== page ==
‘Gangs of Wasseypur 2’ begins and ends with murder. It began with Sardar Khan’s murder and ended with Ramadheer Singh’s (Tigmanshu Dhulia) cold blooded brutal murder. In between these two murders Anurag Kashyap presents multiple chase sequences, fiery gun shots, brutal killings, humours situations and a filmi romance. It may sound absurd but Anurag Kashyap is the king of ‘absurd but clever cinema’ in India.

Anurag Kashyap deserves all the compliments he has received in the past couple of months. He is the man who knows his cinema and craft. After struggling all these years to find certain space for his kind of cinema in Bollywood finally with ‘Gangs of Wasseyour’ he can be assured that there are cine-goers who are willing to watch stories.

Spending money to watch quality actors like Nawazuddin, Richa Chadda, Tigmanshu Dhulia giving credible performances on screen is definitely a good idea if you do not have aversion to real life characters. The movie is set in rural background so do not expect them to have a polished fashion sense or diction. So deal with ‘Phaizal’ instead of chaste ‘Faizal’.

‘Peddlers’ Gets Ticket To Toronto Film Fest

After the 65th Cannes International Film Festival, debut director Vasan Bala`s ‘Peddlers’ is now set for screening at the 37th Toronto International Film Festival (TIFF) next month. He is elated. “It`s great that the film has been selected at Toronto after Cannes. Since the French press sighted a very American independent influence on the film, I am quite curious how it will be received here,” Bala said in a press statement.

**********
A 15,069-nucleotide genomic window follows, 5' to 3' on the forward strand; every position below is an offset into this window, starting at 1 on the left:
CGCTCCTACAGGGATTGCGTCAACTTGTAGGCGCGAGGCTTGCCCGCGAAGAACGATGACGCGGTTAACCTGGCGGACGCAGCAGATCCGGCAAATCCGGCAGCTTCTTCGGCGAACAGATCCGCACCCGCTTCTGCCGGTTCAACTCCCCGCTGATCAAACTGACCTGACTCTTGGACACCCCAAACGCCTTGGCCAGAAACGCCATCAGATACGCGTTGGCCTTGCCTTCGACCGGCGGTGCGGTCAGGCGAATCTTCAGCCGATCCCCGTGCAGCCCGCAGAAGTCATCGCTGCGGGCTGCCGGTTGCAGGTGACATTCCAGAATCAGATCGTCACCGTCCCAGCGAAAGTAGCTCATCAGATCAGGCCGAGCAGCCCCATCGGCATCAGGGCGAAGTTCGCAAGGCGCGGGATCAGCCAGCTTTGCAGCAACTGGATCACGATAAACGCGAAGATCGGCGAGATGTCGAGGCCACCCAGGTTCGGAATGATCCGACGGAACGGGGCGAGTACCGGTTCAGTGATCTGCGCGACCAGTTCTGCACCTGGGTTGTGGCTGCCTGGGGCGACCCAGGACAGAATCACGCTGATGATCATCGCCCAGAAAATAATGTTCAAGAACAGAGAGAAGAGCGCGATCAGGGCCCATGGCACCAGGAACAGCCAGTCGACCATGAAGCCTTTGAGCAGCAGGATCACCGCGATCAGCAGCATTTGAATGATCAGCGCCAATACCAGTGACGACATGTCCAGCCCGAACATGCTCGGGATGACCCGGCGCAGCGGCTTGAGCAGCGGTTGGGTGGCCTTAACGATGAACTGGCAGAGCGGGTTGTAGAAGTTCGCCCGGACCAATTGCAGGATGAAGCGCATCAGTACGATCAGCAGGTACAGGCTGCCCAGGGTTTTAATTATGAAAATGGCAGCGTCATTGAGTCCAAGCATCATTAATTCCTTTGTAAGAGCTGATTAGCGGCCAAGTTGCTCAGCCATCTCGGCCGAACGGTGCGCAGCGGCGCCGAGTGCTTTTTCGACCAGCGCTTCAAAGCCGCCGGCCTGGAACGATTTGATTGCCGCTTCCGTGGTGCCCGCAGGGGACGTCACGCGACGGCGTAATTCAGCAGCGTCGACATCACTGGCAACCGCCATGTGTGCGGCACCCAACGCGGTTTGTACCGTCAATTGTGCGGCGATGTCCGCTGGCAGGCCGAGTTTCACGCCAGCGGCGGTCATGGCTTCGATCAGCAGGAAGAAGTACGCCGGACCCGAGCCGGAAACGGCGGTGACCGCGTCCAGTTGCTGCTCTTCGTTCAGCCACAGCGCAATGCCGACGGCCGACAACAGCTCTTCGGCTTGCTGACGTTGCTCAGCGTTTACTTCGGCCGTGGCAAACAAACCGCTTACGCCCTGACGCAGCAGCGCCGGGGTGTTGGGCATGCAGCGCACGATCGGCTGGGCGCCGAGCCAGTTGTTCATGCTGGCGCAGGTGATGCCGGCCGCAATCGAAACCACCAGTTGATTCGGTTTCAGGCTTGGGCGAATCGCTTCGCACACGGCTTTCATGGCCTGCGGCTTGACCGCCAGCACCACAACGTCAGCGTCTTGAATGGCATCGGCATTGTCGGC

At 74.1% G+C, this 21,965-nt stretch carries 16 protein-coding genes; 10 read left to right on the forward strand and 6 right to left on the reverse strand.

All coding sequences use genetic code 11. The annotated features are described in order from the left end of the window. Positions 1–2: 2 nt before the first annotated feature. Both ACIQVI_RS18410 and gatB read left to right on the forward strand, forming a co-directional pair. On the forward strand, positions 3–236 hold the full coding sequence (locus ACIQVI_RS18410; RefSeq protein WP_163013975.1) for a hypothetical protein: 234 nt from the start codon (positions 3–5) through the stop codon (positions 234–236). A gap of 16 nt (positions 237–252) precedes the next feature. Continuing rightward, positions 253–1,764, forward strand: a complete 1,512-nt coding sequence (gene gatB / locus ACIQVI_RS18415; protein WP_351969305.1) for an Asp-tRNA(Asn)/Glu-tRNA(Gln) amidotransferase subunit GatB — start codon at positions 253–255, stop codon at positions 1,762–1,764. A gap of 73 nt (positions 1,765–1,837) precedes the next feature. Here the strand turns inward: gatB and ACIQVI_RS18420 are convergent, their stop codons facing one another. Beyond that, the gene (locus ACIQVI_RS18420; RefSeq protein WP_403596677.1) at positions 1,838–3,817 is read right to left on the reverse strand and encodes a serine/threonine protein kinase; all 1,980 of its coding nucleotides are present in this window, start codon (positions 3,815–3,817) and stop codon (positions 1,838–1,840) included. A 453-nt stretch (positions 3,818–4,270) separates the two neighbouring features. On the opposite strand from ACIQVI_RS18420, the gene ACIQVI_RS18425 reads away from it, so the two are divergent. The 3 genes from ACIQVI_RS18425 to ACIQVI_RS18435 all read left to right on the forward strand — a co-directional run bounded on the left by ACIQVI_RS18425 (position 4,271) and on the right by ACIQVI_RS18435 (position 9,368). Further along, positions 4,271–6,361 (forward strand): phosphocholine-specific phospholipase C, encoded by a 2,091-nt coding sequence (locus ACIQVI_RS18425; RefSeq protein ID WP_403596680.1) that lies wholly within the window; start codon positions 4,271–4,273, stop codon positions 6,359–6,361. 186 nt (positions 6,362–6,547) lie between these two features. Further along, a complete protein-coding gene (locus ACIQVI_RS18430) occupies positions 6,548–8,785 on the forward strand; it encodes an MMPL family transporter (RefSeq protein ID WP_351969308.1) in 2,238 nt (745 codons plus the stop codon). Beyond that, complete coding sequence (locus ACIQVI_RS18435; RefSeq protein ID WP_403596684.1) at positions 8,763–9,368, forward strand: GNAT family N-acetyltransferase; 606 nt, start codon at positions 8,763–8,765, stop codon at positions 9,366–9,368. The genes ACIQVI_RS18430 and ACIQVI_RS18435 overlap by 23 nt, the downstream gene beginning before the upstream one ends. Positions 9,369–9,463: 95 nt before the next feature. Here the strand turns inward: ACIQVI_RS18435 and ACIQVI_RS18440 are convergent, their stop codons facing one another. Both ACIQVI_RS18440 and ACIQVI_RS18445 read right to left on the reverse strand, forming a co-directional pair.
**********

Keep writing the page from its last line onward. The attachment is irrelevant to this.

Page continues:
‘Peddlers’ is a thriller about two parallel love stories – one about a cop and his married neighbour and the other of a girl on a mission and an aimless guy. Co-produced by Eros International, Guneet Monga and Anurag Kashyap, the movie is scheduled to be screened as part of the City to City section with an aim to bring global cities to Toronto audiences, and the focus will be on Mumbai this year.

“TIFF is among world`s top movie events, and is a gateway for international films into the north American region. Eros International saw the potential in the film the moment they saw it and decided to back it up,” Monga said in a press statement. The film features actors like Gulshan Devaiah, Siddharth Menon, Kriti Malhotra and Nimrat Kaur. TIFF will be held Sep 6-16 this year.



‘Gangs Of Wasseypur’ Receives Rave Reviews At Cannes

International critics have given Gangs of Wasseypur, the first mainstream Bollywood film to be selected for the Director’s Fortnight, rave reviews following its world premiere at the 65th Cannes Film Festival earlier this week.

Directed by Anurag Kashyap, who is renowned for his work in creating a niche in Indian cinema’s ‘avant-garde’ space, the film is an epic tale, spanning 60 years of two feuding families set against the backdrop of the rural coal mining communities in Dhanbad, Jharkhand, India. It combines clever filmmaking with a powerful, high-concept and entertaining plot, with revenge at its core. Accentuated by strong performances by a talented and eclectic cast comprising of Hindi cinemas finest, Manoj Bajpayee, Nawazuddin Siddiqui and Richa Chadda, the film is cleverly told in two parts.